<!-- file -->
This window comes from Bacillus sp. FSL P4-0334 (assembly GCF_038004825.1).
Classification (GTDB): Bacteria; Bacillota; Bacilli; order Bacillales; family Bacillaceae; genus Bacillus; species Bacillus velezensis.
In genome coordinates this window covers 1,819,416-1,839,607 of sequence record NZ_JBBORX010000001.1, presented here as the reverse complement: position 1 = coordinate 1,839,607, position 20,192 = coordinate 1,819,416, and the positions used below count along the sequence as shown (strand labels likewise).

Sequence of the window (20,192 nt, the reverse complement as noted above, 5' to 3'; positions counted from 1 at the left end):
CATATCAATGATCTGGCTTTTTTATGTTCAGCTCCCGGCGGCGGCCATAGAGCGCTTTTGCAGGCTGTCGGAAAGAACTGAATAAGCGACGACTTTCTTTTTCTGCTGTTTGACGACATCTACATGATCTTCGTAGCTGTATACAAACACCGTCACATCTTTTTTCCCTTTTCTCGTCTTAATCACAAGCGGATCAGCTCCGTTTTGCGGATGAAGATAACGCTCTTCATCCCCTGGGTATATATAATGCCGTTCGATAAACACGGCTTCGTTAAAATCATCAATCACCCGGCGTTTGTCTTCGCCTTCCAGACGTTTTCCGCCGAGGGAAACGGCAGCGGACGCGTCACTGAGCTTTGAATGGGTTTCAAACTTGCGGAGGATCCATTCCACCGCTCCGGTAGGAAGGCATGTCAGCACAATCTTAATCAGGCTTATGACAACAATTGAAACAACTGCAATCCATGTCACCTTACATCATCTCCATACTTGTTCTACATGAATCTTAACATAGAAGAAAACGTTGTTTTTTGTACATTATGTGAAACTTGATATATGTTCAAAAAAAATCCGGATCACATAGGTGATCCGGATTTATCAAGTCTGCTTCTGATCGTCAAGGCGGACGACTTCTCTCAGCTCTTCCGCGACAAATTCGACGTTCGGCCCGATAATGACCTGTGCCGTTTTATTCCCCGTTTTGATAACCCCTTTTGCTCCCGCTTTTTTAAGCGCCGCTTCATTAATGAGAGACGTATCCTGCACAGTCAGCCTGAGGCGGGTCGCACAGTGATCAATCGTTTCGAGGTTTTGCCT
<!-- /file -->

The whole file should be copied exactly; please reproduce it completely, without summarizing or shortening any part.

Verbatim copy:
This window comes from Bacillus sp. FSL P4-0334 (assembly GCF_038004825.1).
Classification (GTDB): Bacteria; Bacillota; Bacilli; order Bacillales; family Bacillaceae; genus Bacillus; species Bacillus velezensis.
In genome coordinates this window covers 1,819,416-1,839,607 of sequence record NZ_JBBORX010000001.1, presented here as the reverse complement: position 1 = coordinate 1,839,607, position 20,192 = coordinate 1,819,416, and the positions used below count along the sequence as shown (strand labels likewise).

Sequence of the window (20,192 nt, the reverse complement as noted above, 5' to 3'; positions counted from 1 at the left end):
CATATCAATGATCTGGCTTTTTTATGTTCAGCTCCCGGCGGCGGCCATAGAGCGCTTTTGCAGGCTGTCGGAAAGAACTGAATAAGCGACGACTTTCTTTTTCTGCTGTTTGACGACATCTACATGATCTTCGTAGCTGTATACAAACACCGTCACATCTTTTTTCCCTTTTCTCGTCTTAATCACAAGCGGATCAGCTCCGTTTTGCGGATGAAGATAACGCTCTTCATCCCCTGGGTATATATAATGCCGTTCGATAAACACGGCTTCGTTAAAATCATCAATCACCCGGCGTTTGTCTTCGCCTTCCAGACGTTTTCCGCCGAGGGAAACGGCAGCGGACGCGTCACTGAGCTTTGAATGGGTTTCAAACTTGCGGAGGATCCATTCCACCGCTCCGGTAGGAAGGCATGTCAGCACAATCTTAATCAGGCTTATGACAACAATTGAAACAACTGCAATCCATGTCACCTTACATCATCTCCATACTTGTTCTACATGAATCTTAACATAGAAGAAAACGTTGTTTTTTGTACATTATGTGAAACTTGATATATGTTCAAAAAAAATCCGGATCACATAGGTGATCCGGATTTATCAAGTCTGCTTCTGATCGTCAAGGCGGACGACTTCTCTCAGCTCTTCCGCGACAAATTCGACGTTCGGCCCGATAATGACCTGTGCCGTTTTATTCCCCGTTTTGATAACCCCTTTTGCTCCCGCTTTTTTAAGCGCCGCTTCATTAATGAGAGACGTATCCTGCACAGTCAGCCTGAGGCGGGTCGCACAGTGATCAATCGTTTCGAGGTTTTGCCT